The Ugandan government together with the French embassy in Uganda and the French Development Agency (AFD) have signed three new financing agreements totalling to 51.7 million euros. Two of the financing agreements are aimed at supporting rural electrification extension from the national grid to the local communities. The Rural Electrification Agency will implement the project in the regions of northwestern Uganda and Rwenzori territories, as well as the mid-west and southwest.
Zimbabwe and Zambian energy ministers are expected to inspect progress on the ongoing feasibility studies at the Batoka Gorge Dam for a planned hydroelectric power station, in the southern African region. The feasibility studies are anticipated to be done by mid-year thus enabling the drafting of the tender before the end of 2016. Construction of the Batoka Gorge hydroelectric power station to be located on the Zambezi River approximately 54km downstream of Victoria Falls is projected to commence early next year. Speaking to the media, Energy and Power Development Minister Samuel Undenge said the dream for the construction will soon be realised. "There are plans to build Batoka Dam and that one will produce relatively cheap power. Since the 80s there has been talk about building the Batoka Dam and that dream is now coming into reality. The feasibility studies will be completed by mid-year," Undenge said. “We reckon that the beginning of next year construction of the Batoka Dam will start."
In December, the African Development Bank (AfDB) Group, approved $138 million (ZAR2 billion) in loans and grants to finance the Ruzizi III Hydropower Plant Project, located on the Ruzizi River, which borders the Democratic Republic of Congo and Rwanda. The clean power project implementation costs are estimated at $625.19 million (ZAR10 billion), of which the $138 million (ZAR2 billion) will come from the AfDB’s public sector window and $50.22 million (ZAR828 million) by the private sector window, the Bank said in a statement. The funds will be used towards the construction of a “run-of-river” dam as well as a 147MW power plant and distribution station.
Kenyan government officials are currently undertaking training on how to develop bankable public-private partnership (PPP) projects in the energy sector. The training is meant to equip participants with skills of identifying, preparing and negotiating for PPP projects to meet the country's energy needs. Kenya is participating in the training that is being held in Marseille, France, organised by the African Development Bank (AfDB) alongside representatives from Burkina Faso, Cameroon, Mali, Senegal, Togo, Uganda, Congo and Mauritius.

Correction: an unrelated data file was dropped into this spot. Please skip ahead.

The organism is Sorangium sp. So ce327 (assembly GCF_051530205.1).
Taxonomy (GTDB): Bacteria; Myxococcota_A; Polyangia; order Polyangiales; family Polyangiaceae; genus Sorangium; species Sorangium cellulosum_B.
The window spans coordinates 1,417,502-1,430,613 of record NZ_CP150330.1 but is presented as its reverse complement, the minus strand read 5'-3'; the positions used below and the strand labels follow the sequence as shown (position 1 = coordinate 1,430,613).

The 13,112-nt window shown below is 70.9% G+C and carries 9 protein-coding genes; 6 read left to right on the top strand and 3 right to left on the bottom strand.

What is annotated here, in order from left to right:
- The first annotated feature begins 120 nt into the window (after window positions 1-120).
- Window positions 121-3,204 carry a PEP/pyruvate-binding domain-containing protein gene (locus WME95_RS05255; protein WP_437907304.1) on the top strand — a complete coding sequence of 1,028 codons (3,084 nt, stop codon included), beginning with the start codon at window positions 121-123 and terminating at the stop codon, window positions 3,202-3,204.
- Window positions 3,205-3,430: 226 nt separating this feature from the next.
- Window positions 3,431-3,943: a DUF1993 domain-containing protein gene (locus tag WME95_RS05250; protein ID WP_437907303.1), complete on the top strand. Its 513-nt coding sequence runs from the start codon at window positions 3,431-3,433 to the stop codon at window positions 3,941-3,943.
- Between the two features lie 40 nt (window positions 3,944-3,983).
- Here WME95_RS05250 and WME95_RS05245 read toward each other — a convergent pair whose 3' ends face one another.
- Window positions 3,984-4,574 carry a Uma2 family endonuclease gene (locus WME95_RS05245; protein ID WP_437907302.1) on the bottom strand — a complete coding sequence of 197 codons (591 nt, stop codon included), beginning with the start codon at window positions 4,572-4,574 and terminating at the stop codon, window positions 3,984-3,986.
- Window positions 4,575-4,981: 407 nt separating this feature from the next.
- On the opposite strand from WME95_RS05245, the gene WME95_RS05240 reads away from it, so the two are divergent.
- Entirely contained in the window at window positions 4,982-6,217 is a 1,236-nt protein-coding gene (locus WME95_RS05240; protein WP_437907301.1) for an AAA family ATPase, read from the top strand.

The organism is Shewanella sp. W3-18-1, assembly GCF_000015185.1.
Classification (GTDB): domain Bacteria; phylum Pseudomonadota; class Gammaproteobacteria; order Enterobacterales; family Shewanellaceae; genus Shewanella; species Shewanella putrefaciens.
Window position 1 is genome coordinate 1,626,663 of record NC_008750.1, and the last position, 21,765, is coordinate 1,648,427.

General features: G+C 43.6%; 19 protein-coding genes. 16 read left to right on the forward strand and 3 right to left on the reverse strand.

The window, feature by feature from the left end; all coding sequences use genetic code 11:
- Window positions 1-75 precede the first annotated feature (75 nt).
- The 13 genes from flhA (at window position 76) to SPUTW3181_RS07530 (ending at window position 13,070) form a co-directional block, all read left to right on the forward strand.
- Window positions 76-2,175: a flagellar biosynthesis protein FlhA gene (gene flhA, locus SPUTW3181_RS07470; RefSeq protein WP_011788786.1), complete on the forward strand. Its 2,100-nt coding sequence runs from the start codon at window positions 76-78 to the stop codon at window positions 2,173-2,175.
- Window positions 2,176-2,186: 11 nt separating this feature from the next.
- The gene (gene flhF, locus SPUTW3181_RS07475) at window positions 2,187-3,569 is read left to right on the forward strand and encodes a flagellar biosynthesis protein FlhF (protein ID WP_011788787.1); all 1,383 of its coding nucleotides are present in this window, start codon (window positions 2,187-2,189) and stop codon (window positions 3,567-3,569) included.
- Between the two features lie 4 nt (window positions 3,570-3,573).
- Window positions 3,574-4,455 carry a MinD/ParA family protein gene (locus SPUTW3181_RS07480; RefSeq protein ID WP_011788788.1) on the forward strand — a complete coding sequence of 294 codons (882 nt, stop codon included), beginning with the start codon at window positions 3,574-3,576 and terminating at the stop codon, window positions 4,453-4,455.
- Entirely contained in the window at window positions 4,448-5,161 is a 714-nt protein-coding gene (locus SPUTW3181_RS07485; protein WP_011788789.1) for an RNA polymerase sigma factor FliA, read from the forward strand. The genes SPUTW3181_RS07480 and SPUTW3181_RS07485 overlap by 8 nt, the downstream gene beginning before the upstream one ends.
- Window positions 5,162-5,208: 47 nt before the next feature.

Mobile phones in Kenya are more than just a tool for communication. Mobiles devices became almost a necessity for any Kenyan following the boom of mobile money services in the country, but it seems another near-unique way to use the handheld-devices is cropping in the country. Cellphones are changing the way men and women utilize energy. M-KOPA Solar – the word 'kopa' is Swahili for 'borrowed' – is a Nairobi-founded business that has pioneered the thought of "pay-as-you-go" solar energy in Africa. The inspiration at the back of the trade is centered on harnessing the wide use of mobile money payments in Africa. The enterprise there may be already tremendous: Nigeria situated cell payments organization Paga has greater than 2.4 million patrons, to present one illustration.
Africa’s off-grid solar industry has been turned into an asset class for the first time, bundling contracts for thousands of the sun-powered rooftop electricity systems to sell as bonds. Dutch investor Oikocredit International and Persistent Energy Capital LLC, a New York-based merchant bank, jointly decided to try to replicate the U.S. model of securitizing residential solar panels. They are working with the London-based developer BBOXX Ltd. “I worked in commercial banking in the U.S. for several years and was involved in the securitization of residential solar, specifically SolarCity,” said David ten Kroode, renewable energy manager at Oikocredit, which is based in Amersfoort, Netherlands. “We thought it was an interesting model that could be replicated in Africa.”
Egypt continues to mobilize private regional and foreign capital to support the country’s renewable energy sector, with wind and solar PV under the feed-in-tariff scheme presenting an investment opportunity of at least USD 6 billion to 2018, one of the region’s leading investment banks commented today in the build-up to the World Future Energy Summit. Facing growing energy demands and pressure on fuel supplies for conventional energy generation, Egypt is focusing on renewable energy as a viable and effective source to add to the gas-dominated energy mix. Egypt’s New and Renewable Energy Authority aims to generate 20 percent of its power from renewables by 2020. Egypt will need to add about 8 gigawatts, foreseen to be split between 5.5 gigawatts of wind power, and 2.5 gigawatts of solar power according to EFG Hermes, one of the leading investment banks in the Arab World.